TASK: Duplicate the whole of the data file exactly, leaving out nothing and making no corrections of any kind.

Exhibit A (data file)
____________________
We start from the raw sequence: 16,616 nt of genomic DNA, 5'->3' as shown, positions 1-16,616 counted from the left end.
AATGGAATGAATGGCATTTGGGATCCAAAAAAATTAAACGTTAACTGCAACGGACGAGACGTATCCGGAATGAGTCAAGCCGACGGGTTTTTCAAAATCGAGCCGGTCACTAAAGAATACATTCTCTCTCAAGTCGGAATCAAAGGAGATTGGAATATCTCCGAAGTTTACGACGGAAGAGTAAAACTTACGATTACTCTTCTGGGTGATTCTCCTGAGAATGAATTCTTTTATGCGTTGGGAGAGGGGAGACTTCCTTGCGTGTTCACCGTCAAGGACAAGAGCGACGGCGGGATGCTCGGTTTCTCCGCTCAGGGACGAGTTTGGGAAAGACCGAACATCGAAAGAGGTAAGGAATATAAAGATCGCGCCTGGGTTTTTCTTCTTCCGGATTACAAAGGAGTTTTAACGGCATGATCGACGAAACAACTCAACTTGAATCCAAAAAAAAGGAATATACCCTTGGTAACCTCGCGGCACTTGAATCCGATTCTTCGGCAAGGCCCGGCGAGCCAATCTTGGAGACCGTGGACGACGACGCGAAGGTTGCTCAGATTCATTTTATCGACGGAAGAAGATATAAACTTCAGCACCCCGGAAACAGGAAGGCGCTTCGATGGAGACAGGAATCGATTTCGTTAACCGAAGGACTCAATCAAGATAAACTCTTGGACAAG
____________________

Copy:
We start from the raw sequence: 16,616 nt of genomic DNA, 5'->3' as shown, positions 1-16,616 counted from the left end.
AATGGAATGAATGGCATTTGGGATCCAAAAAAATTAAACGTTAACTGCAACGGACGAGACGTATCCGGAATGAGTCAAGCCGACGGGTTTTTCAAAATCGAGCCGGTCACTAAAGAATACATTCTCTCTCAAGTCGGAATCAAAGGAGATTGGAATATCTCCGAAGTTTACGACGGAAGAGTAAAACTTACGATTACTCTTCTGGGTGATTCTCCTGAGAATGAATTCTTTTATGCGTTGGGAGAGGGGAGACTTCCTTGCGTGTTCACCGTCAAGGACAAGAGCGACGGCGGGATGCTCGGTTTCTCCGCTCAGGGACGAGTTTGGGAAAGACCGAACATCGAAAGAGGTAAGGAATATAAAGATCGCGCCTGGGTTTTTCTTCTTCCGGATTACAAAGGAGTTTTAACGGCATGATCGACGAAACAACTCAACTTGAATCCAAAAAAAAGGAATATACCCTTGGTAACCTCGCGGCACTTGAATCCGATTCTTCGGCAAGGCCCGGCGAGCCAATCTTGGAGACCGTGGACGACGACGCGAAGGTTGCTCAGATTCATTTTATCGACGGAAGAAGATATAAACTTCAGCACCCCGGAAACAGGAAGGCGCTTCGATGGAGACAGGAATCGATTTCGTTAACCGAAGGACTCAATCAAGATAAACTCTTGGACAAG